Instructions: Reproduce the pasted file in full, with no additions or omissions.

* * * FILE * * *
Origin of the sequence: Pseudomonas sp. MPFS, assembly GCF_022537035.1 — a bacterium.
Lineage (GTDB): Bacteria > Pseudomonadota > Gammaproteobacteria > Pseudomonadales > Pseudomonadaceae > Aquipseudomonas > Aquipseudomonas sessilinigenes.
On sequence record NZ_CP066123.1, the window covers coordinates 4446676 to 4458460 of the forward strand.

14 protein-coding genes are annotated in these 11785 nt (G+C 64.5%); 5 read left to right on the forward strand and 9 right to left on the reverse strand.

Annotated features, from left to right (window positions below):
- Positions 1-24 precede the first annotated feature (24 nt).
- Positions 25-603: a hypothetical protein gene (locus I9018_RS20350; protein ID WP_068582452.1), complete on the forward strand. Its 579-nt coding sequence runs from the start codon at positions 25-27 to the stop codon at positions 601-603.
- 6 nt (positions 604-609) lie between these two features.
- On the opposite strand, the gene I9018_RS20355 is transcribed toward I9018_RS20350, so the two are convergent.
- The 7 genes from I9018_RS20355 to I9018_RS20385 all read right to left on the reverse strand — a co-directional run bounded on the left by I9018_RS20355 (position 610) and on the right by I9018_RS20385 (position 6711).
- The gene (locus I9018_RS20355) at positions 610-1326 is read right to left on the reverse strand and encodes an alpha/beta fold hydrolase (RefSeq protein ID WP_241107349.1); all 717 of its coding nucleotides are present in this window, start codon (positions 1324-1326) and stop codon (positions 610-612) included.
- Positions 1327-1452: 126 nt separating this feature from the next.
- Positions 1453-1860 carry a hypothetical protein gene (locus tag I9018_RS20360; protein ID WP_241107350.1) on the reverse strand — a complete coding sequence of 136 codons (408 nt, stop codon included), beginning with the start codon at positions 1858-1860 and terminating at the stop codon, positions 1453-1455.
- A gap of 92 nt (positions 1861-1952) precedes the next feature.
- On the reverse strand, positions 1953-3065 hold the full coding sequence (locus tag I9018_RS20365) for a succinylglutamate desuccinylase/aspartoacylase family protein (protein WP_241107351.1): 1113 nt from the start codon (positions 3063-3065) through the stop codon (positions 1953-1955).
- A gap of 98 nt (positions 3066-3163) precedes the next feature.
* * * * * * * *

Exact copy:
Origin of the sequence: Pseudomonas sp. MPFS, assembly GCF_022537035.1 — a bacterium.
Lineage (GTDB): Bacteria > Pseudomonadota > Gammaproteobacteria > Pseudomonadales > Pseudomonadaceae > Aquipseudomonas > Aquipseudomonas sessilinigenes.
On sequence record NZ_CP066123.1, the window covers coordinates 4446676 to 4458460 of the forward strand.

14 protein-coding genes are annotated in these 11785 nt (G+C 64.5%); 5 read left to right on the forward strand and 9 right to left on the reverse strand.

Annotated features, from left to right (window positions below):
- Positions 1-24 precede the first annotated feature (24 nt).
- Positions 25-603: a hypothetical protein gene (locus I9018_RS20350; protein ID WP_068582452.1), complete on the forward strand. Its 579-nt coding sequence runs from the start codon at positions 25-27 to the stop codon at positions 601-603.
- 6 nt (positions 604-609) lie between these two features.
- On the opposite strand, the gene I9018_RS20355 is transcribed toward I9018_RS20350, so the two are convergent.
- The 7 genes from I9018_RS20355 to I9018_RS20385 all read right to left on the reverse strand — a co-directional run bounded on the left by I9018_RS20355 (position 610) and on the right by I9018_RS20385 (position 6711).
- The gene (locus I9018_RS20355) at positions 610-1326 is read right to left on the reverse strand and encodes an alpha/beta fold hydrolase (RefSeq protein ID WP_241107349.1); all 717 of its coding nucleotides are present in this window, start codon (positions 1324-1326) and stop codon (positions 610-612) included.
- Positions 1327-1452: 126 nt separating this feature from the next.
- Positions 1453-1860 carry a hypothetical protein gene (locus tag I9018_RS20360; protein ID WP_241107350.1) on the reverse strand — a complete coding sequence of 136 codons (408 nt, stop codon included), beginning with the start codon at positions 1858-1860 and terminating at the stop codon, positions 1453-1455.
- A gap of 92 nt (positions 1861-1952) precedes the next feature.
- On the reverse strand, positions 1953-3065 hold the full coding sequence (locus tag I9018_RS20365) for a succinylglutamate desuccinylase/aspartoacylase family protein (protein WP_241107351.1): 1113 nt from the start codon (positions 3063-3065) through the stop codon (positions 1953-1955).
- A gap of 98 nt (positions 3066-3163) precedes the next feature.